Wolf v. GMAC Mortgage, LLC

Summarized by:

  • Court: Oregon Court of Appeals
  • Area(s) of Law: Property Law
  • Date Filed: 02-18-2016
  • Case #: A154115
  • Judge(s)/Court Below: Flynn, J. for the Court; Lagesen, P.J.; and De Muniz, S.J.
  • Full Text Opinion

A trustee’s sale conducted pursuant to former ORS 86.770(1) (2011) is invalid where the trustee conducting the sale is not a validly appointed trustee as defined in former ORS 86.705(8) (2011). An invalid trustee’s sale due to lack of a validly appointed trustee cannot foreclose a person’s property interests even where the person received actual notice and did not attempt to delay or stop the sale.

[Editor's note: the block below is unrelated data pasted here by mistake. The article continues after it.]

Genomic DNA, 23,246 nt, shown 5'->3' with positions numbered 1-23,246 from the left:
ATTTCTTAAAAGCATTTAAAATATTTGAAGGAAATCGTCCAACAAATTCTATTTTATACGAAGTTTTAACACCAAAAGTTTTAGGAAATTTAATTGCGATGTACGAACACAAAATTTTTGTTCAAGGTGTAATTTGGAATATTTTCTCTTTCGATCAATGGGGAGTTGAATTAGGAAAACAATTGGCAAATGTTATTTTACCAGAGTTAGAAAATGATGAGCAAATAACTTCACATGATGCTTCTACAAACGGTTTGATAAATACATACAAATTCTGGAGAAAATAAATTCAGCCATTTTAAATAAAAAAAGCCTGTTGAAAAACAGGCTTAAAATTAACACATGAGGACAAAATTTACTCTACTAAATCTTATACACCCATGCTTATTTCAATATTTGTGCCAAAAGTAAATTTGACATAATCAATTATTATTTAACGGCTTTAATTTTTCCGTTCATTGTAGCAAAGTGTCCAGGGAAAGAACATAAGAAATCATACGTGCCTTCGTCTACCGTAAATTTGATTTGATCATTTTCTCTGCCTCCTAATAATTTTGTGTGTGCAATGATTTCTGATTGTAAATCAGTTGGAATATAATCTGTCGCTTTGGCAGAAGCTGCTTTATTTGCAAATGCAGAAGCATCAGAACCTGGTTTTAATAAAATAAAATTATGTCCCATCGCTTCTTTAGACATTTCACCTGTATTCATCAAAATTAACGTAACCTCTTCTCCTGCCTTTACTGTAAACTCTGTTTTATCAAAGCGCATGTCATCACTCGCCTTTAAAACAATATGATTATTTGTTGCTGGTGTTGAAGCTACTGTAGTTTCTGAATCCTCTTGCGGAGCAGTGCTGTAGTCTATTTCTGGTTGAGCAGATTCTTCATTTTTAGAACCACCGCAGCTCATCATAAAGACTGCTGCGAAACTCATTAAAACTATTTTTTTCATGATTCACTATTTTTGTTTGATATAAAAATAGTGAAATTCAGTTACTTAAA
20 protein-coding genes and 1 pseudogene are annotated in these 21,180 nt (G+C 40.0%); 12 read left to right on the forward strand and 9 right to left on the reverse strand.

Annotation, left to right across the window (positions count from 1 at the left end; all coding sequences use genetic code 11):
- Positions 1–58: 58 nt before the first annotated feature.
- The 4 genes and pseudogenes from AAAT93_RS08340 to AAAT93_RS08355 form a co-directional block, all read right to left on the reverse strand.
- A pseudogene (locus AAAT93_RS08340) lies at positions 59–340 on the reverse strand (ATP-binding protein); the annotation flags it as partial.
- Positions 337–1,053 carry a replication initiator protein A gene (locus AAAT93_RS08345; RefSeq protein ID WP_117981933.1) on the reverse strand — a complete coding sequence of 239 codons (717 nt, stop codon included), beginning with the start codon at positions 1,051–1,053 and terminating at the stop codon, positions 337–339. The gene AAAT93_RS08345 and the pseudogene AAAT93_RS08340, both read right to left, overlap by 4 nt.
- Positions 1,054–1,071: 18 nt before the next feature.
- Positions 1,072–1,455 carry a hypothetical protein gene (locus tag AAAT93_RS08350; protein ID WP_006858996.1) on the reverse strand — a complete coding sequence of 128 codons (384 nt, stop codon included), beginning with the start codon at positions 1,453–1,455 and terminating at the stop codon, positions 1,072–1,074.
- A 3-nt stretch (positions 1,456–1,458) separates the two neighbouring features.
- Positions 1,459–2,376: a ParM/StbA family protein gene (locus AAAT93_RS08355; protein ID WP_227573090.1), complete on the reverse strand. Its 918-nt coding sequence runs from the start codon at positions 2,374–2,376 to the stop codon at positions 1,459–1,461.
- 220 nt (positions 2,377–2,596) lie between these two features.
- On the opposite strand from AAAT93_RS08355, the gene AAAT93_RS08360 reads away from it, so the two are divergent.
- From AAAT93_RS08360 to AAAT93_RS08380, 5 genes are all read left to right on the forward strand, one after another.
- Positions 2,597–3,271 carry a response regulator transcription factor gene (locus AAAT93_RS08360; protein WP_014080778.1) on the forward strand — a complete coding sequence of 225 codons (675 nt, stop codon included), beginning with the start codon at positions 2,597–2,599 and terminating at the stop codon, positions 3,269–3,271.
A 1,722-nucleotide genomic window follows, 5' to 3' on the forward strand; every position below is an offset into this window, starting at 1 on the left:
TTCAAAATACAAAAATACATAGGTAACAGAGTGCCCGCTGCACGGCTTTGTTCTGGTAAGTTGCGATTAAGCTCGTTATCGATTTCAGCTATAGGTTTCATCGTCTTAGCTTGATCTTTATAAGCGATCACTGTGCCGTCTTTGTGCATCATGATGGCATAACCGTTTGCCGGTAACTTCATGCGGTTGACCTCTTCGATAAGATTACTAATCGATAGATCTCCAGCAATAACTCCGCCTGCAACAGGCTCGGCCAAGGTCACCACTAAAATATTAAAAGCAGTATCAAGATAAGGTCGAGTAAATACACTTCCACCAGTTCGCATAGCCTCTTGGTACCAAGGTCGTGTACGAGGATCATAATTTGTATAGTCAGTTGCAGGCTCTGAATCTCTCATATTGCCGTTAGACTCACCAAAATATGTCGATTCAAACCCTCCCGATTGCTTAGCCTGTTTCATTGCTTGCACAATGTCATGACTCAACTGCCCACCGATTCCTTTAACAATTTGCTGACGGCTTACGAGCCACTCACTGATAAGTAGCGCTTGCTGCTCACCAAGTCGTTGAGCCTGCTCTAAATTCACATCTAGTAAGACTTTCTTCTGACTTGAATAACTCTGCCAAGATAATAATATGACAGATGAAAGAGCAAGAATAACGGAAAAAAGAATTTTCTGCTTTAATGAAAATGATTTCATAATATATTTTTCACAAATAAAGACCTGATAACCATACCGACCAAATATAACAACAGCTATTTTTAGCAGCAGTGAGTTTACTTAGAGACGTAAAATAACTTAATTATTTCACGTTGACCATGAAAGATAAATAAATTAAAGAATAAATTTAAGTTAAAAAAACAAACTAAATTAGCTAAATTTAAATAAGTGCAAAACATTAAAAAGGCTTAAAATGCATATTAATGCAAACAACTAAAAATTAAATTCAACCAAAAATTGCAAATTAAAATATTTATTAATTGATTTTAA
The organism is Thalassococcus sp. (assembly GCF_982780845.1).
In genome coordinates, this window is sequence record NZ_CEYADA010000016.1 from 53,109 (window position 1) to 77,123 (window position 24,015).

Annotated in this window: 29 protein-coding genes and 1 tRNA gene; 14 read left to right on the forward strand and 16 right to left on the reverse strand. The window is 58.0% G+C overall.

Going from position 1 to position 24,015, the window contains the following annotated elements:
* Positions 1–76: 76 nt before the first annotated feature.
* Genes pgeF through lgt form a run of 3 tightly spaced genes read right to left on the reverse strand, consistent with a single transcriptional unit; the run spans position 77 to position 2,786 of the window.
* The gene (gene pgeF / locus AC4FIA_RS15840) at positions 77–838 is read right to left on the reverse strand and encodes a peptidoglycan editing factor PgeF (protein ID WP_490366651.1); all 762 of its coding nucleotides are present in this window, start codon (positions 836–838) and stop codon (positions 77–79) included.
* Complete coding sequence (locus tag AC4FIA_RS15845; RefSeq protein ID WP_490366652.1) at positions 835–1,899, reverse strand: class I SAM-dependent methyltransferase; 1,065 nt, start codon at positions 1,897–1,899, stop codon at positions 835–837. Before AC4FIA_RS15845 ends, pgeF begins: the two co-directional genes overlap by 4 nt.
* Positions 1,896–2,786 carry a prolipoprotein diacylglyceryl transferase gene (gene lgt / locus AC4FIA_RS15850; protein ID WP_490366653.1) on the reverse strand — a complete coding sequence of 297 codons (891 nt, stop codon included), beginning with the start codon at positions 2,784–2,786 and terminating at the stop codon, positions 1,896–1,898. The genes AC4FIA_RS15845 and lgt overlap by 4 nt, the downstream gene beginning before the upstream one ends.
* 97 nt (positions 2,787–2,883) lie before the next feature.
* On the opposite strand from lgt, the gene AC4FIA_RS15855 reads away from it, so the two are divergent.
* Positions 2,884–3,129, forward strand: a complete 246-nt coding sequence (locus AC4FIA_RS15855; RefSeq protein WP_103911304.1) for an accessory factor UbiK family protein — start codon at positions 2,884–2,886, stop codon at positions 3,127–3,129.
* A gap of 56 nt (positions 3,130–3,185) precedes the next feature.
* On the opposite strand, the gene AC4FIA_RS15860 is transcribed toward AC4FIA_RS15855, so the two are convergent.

Wolf borrowed money, executing a note secured by a trust deed on real property. The lender named MERS as beneficiary, and MERS appointed LSI Title Company as successor trustee. LSI executed a notice of default and election to sell the property, which were personally served on Wolf and recorded with the County. Wolf did not try to delay or stop the sale, and LSI sold the property to GMAC through a trustee’s sale; subsequently, GMAC filed an FED action against Wolf. Wolf filed an action for declaratory relief that he owned the property free of any interest by GMAC because, he alleged, the trustee’s sale violated the OTDA. Wolf’s main argument was that the sale was not conducted by a trustee as defined by the OTDA, which rendered the sale invalid. GMAC filed a motion for summary judgment, arguing former ORS 86.770(1) (2011) foreclosed and terminated Wolf’s interest in the property after the trustee sale despite any legal deficiencies in the sale and also because Wolf had actual notice of the sale and did not take steps to stop it; therefore, Wolf could not challenge any aspect of the sale once it was complete. The trial court granted summary judgment to GMAC. On appeal, Wolf argued MERS was neither the trustee of the trust deed nor a beneficiary authorized to appoint a successor trustee, lacked authority to appoint LSI as successor trustee, and ultimately lacked authority to foreclose on the deed via trustee sale. The Court held the trustee sale was invalid because a “trustee” under former ORS 86.705(8) (2011) is “a person other than the beneficiary, to whom a trust deed conveys an interest in real property, or the person’s successor in interest” and who has the sole power of sale under the OTDA. Without a validly appointed trustee there is no trustee at all according to the OTDA, and therefore no trustee’s sale with the power to foreclose Wolf’s property interest. The trial court erred in granting summary judgment to GMAC. Reversed and remanded.

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